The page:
Startups are always seeking any advantage they can find. And sometimes this requires creativity and out-of-the-box thinking. On the marketing front, many find that a content curation strategy is helpful in scaling up without requiring a ton of additional resources. Could it help your business, too? Read on to learn more.
The Benefits of Content Curation for Startups
Content curation is basically the act of collecting high-quality content that already exists and disseminating it to a new audience and in a slightly different format. It’s not plagiarism or copy-and-pasting. It’s about using other content as inspiration and sharing it in a way that benefits the original creator and serves your readers. (BuzzFeed and Good News Network are great examples.)
Content curation is valuable for any business in any industry, but it’s an especially powerful weapon when wielded by startups. Here are a few reasons why it’s so beneficial:
- Resourcefulness. Let’s be real – you don’t have an unlimited supply of time or money. Whether you’re bootstrapping your startup or you have a small cash investment, you have to be as resourceful as you possibly can. Content curation allows you to share content with your audience without spending thousands of dollars.
- Thought leadership. Curation is a fantastic way to establish your startup as a thought leader in the industry, even if you don’t have much of a reputation to begin with. It’ll take time, but the more you put yourself in close proximity to good content, the more people will see you as a resource.
- Industry hub. If your startup is in a small niche or industry where there isn’t already a go-to source for high-quality information, your commitment to curating the best of what’s around could help you become that industry hub. This leads to more traffic, better brand recognition, and ultimately, organic business growth.
- Relevancy. The best thing for your startup is to be seen as relevant. In other words, you want your audience to feel as if you’re living and breathing the industry. Tactful content curation positions you in this light.
- Consistency. There’s something about consistency that breeds results. You might not feel as if much is happening when you first implement your content curation strategy. But after weeks and months of disciplined effort, your steady drip of high-quality content will leave an impression. Stick with it long enough and you’ll build a pretty solid reputation.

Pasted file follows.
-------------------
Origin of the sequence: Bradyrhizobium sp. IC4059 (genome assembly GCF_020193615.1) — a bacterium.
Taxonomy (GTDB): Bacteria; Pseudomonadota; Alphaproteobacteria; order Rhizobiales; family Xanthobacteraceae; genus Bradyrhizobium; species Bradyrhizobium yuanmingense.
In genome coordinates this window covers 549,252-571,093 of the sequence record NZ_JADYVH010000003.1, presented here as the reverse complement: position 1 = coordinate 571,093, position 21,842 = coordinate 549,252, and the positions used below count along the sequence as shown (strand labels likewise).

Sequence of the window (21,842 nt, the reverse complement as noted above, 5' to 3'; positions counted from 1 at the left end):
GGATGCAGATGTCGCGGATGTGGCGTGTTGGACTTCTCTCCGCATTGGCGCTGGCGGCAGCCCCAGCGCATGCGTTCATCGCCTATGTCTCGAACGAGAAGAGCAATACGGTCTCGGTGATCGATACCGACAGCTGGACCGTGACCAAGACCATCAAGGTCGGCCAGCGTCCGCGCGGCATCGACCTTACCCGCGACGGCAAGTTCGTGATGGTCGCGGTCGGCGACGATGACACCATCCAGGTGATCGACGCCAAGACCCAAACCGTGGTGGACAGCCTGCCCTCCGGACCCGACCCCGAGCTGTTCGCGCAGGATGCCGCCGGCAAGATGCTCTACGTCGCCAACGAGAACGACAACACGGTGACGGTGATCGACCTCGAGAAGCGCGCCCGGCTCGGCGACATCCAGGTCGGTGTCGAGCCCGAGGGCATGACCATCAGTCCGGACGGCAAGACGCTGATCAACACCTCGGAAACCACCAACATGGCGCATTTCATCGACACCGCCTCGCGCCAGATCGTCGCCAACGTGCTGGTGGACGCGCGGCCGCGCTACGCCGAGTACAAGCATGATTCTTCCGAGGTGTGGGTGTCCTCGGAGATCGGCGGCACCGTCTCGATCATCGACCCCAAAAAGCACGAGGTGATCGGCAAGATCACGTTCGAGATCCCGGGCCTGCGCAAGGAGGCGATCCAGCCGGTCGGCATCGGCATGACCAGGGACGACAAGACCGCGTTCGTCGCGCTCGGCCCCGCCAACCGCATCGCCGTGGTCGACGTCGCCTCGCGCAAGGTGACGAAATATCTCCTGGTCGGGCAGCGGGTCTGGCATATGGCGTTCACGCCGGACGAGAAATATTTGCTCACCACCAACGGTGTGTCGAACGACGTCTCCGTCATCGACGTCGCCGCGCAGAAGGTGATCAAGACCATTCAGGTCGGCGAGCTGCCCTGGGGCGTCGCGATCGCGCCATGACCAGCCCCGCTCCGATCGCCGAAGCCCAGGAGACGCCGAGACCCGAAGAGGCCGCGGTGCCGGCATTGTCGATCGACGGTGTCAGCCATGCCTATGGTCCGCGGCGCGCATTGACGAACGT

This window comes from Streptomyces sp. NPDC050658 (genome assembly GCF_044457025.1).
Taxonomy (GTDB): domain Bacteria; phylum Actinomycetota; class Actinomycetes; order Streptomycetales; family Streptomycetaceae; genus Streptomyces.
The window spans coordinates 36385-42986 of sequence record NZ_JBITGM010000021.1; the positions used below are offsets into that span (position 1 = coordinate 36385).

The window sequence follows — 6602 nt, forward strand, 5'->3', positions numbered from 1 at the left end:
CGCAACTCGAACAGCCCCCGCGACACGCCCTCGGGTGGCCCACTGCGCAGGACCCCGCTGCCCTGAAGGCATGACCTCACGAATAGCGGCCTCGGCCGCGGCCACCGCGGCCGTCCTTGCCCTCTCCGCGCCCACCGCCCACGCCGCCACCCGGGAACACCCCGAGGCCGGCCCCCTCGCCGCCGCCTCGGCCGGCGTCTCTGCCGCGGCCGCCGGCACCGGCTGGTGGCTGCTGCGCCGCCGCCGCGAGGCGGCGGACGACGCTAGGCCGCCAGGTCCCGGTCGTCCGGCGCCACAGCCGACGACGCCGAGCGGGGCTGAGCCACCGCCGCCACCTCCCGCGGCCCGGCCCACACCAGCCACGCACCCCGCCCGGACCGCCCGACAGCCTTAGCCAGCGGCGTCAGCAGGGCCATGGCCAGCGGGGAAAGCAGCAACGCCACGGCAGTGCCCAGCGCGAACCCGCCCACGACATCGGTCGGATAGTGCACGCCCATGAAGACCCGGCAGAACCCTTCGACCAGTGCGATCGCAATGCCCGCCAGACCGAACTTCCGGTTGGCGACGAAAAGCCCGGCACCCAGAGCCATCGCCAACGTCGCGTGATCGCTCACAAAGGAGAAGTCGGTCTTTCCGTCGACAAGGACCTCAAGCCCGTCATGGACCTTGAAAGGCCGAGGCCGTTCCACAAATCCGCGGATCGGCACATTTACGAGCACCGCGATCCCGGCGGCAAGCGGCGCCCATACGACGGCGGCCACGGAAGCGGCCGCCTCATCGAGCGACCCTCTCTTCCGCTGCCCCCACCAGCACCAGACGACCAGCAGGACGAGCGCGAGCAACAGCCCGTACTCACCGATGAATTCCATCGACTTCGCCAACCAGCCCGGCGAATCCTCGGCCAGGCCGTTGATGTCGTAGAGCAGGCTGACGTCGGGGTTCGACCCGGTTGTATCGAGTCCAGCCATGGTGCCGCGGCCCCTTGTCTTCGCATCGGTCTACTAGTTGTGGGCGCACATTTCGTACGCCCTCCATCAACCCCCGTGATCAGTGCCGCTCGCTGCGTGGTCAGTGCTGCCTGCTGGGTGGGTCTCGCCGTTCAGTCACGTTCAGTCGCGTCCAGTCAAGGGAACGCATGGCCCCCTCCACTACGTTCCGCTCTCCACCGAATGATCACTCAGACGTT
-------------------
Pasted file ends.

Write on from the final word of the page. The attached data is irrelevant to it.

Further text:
- Networking. Content curation also helps from a networking perspective. Other bloggers, entrepreneurs, and businesses will notice that you’re sharing their content and driving traffic back to their pages. Naturally, this gives you an opportunity to build positive relationships over time.
Content curation is more effective than most realize. It’s not just a placeholder for when you don’t have original content to share. It’s a powerful method of growing your brand, connecting with people, and adding value to those around you. For startups, the ROI is unlimited.
4 Tips for a High-Powered Content Curation Strategy
There’s a right and wrong way to go about content curation. The wrong approach involves randomly choosing content based on convenience or proximity. (In other words, you go out and find the easiest piece of content to share and immediately send it to your audience.) The right approach commands planning and forethought.
Here are a few tips to help you develop a high-powered content curation strategy for your startup:
- Select the Right Taps
Think of content curation like a collection of taps at your favorite bar. The best bars in the world have dozens (if not hundreds) of taps. And each one of these taps is connected to a different keg of beer. Content curation works in much the same way. The more taps you have, the more content you can potentially deliver to your readers or customers.